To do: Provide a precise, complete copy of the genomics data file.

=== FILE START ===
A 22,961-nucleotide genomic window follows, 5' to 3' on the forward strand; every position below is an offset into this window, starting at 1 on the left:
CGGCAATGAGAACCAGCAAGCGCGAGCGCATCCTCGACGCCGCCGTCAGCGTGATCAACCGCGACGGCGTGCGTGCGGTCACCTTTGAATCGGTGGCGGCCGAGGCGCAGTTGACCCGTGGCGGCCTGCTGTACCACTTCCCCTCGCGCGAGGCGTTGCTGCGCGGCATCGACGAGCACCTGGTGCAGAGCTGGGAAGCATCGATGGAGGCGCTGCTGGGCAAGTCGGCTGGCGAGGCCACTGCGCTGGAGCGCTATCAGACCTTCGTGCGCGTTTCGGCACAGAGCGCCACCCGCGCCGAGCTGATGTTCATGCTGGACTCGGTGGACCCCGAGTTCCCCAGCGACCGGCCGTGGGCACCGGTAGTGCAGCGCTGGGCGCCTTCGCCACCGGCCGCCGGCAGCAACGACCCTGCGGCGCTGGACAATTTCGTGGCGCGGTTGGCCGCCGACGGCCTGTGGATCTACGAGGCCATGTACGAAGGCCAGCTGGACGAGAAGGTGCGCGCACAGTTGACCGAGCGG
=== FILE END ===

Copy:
A 22,961-nucleotide genomic window follows, 5' to 3' on the forward strand; every position below is an offset into this window, starting at 1 on the left:
CGGCAATGAGAACCAGCAAGCGCGAGCGCATCCTCGACGCCGCCGTCAGCGTGATCAACCGCGACGGCGTGCGTGCGGTCACCTTTGAATCGGTGGCGGCCGAGGCGCAGTTGACCCGTGGCGGCCTGCTGTACCACTTCCCCTCGCGCGAGGCGTTGCTGCGCGGCATCGACGAGCACCTGGTGCAGAGCTGGGAAGCATCGATGGAGGCGCTGCTGGGCAAGTCGGCTGGCGAGGCCACTGCGCTGGAGCGCTATCAGACCTTCGTGCGCGTTTCGGCACAGAGCGCCACCCGCGCCGAGCTGATGTTCATGCTGGACTCGGTGGACCCCGAGTTCCCCAGCGACCGGCCGTGGGCACCGGTAGTGCAGCGCTGGGCGCCTTCGCCACCGGCCGCCGGCAGCAACGACCCTGCGGCGCTGGACAATTTCGTGGCGCGGTTGGCCGCCGACGGCCTGTGGATCTACGAGGCCATGTACGAAGGCCAGCTGGACGAGAAGGTGCGCGCACAGTTGACCGAGCGG